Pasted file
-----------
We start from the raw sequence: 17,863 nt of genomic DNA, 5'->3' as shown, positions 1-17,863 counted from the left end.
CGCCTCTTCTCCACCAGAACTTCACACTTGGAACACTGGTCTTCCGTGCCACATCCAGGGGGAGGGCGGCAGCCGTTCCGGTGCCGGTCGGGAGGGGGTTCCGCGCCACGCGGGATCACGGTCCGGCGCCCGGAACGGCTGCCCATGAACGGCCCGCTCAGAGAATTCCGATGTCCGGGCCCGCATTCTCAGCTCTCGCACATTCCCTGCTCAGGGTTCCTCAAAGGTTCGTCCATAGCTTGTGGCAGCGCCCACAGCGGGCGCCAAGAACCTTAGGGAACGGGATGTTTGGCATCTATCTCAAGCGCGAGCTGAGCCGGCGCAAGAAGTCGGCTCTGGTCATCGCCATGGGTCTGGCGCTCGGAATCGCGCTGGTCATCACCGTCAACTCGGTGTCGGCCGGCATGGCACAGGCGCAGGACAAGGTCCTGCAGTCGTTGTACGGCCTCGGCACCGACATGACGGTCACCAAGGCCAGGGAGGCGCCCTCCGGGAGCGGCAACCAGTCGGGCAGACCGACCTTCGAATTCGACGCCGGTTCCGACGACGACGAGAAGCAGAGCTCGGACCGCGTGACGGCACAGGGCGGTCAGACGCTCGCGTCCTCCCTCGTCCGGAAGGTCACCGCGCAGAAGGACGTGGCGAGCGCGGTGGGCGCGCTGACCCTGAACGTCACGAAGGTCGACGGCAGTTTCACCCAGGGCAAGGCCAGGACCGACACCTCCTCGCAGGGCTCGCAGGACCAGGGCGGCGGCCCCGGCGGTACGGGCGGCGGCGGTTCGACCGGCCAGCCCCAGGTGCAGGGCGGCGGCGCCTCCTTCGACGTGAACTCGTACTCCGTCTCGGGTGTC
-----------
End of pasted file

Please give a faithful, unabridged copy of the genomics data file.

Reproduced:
We start from the raw sequence: 17,863 nt of genomic DNA, 5'->3' as shown, positions 1-17,863 counted from the left end.
CGCCTCTTCTCCACCAGAACTTCACACTTGGAACACTGGTCTTCCGTGCCACATCCAGGGGGAGGGCGGCAGCCGTTCCGGTGCCGGTCGGGAGGGGGTTCCGCGCCACGCGGGATCACGGTCCGGCGCCCGGAACGGCTGCCCATGAACGGCCCGCTCAGAGAATTCCGATGTCCGGGCCCGCATTCTCAGCTCTCGCACATTCCCTGCTCAGGGTTCCTCAAAGGTTCGTCCATAGCTTGTGGCAGCGCCCACAGCGGGCGCCAAGAACCTTAGGGAACGGGATGTTTGGCATCTATCTCAAGCGCGAGCTGAGCCGGCGCAAGAAGTCGGCTCTGGTCATCGCCATGGGTCTGGCGCTCGGAATCGCGCTGGTCATCACCGTCAACTCGGTGTCGGCCGGCATGGCACAGGCGCAGGACAAGGTCCTGCAGTCGTTGTACGGCCTCGGCACCGACATGACGGTCACCAAGGCCAGGGAGGCGCCCTCCGGGAGCGGCAACCAGTCGGGCAGACCGACCTTCGAATTCGACGCCGGTTCCGACGACGACGAGAAGCAGAGCTCGGACCGCGTGACGGCACAGGGCGGTCAGACGCTCGCGTCCTCCCTCGTCCGGAAGGTCACCGCGCAGAAGGACGTGGCGAGCGCGGTGGGCGCGCTGACCCTGAACGTCACGAAGGTCGACGGCAGTTTCACCCAGGGCAAGGCCAGGACCGACACCTCCTCGCAGGGCTCGCAGGACCAGGGCGGCGGCCCCGGCGGTACGGGCGGCGGCGGTTCGACCGGCCAGCCCCAGGTGCAGGGCGGCGGCGCCTCCTTCGACGTGAACTCGTACTCCGTCTCGGGTGTC